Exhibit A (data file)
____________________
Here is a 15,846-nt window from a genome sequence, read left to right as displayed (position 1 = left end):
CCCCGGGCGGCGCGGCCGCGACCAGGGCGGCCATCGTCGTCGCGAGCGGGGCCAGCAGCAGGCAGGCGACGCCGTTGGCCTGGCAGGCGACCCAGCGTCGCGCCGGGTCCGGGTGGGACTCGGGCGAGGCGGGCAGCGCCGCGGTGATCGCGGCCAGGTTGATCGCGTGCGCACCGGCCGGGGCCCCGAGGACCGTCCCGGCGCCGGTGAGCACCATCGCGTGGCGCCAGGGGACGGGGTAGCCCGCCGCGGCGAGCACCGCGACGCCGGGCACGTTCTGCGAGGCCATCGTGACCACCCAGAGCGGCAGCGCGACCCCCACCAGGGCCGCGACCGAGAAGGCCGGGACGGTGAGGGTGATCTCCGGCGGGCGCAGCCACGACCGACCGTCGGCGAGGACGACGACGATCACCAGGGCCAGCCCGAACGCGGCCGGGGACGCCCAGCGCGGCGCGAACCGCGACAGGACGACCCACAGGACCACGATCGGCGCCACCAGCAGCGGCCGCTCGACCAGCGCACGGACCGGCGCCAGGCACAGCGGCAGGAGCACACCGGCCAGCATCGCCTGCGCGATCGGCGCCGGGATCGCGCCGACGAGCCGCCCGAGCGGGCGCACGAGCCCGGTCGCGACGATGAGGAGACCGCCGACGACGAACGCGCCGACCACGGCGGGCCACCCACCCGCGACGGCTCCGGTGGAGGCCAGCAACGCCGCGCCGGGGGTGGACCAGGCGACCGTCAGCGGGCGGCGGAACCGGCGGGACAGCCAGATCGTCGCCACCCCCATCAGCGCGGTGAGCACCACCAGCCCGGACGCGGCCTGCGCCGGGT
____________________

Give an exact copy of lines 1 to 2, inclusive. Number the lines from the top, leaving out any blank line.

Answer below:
Here is a 15,846-nt window from a genome sequence, read left to right as displayed (position 1 = left end):
CCCCGGGCGGCGCGGCCGCGACCAGGGCGGCCATCGTCGTCGCGAGCGGGGCCAGCAGCAGGCAGGCGACGCCGTTGGCCTGGCAGGCGACCCAGCGTCGCGCCGGGTCCGGGTGGGACTCGGGCGAGGCGGGCAGCGCCGCGGTGATCGCGGCCAGGTTGATCGCGTGCGCACCGGCCGGGGCCCCGAGGACCGTCCCGGCGCCGGTGAGCACCATCGCGTGGCGCCAGGGGACGGGGTAGCCCGCCGCGGCGAGCACCGCGACGCCGGGCACGTTCTGCGAGGCCATCGTGACCACCCAGAGCGGCAGCGCGACCCCCACCAGGGCCGCGACCGAGAAGGCCGGGACGGTGAGGGTGATCTCCGGCGGGCGCAGCCACGACCGACCGTCGGCGAGGACGACGACGATCACCAGGGCCAGCCCGAACGCGGCCGGGGACGCCCAGCGCGGCGCGAACCGCGACAGGACGACCCACAGGACCACGATCGGCGCCACCAGCAGCGGCCGCTCGACCAGCGCACGGACCGGCGCCAGGCACAGCGGCAGGAGCACACCGGCCAGCATCGCCTGCGCGATCGGCGCCGGGATCGCGCCGACGAGCCGCCCGAGCGGGCGCACGAGCCCGGTCGCGACGATGAGGAGACCGCCGACGACGAACGCGCCGACCACGGCGGGCCACCCACCCGCGACGGCTCCGGTGGAGGCCAGCAACGCCGCGCCGGGGGTGGACCAGGCGACCGTCAGCGGGCGGCGGAACCGGCGGGACAGCCAGATCGTCGCCACCCCCATCAGCGCGGTGAGCACCACCAGCCCGGACGCGGCCTGCGCCGGGT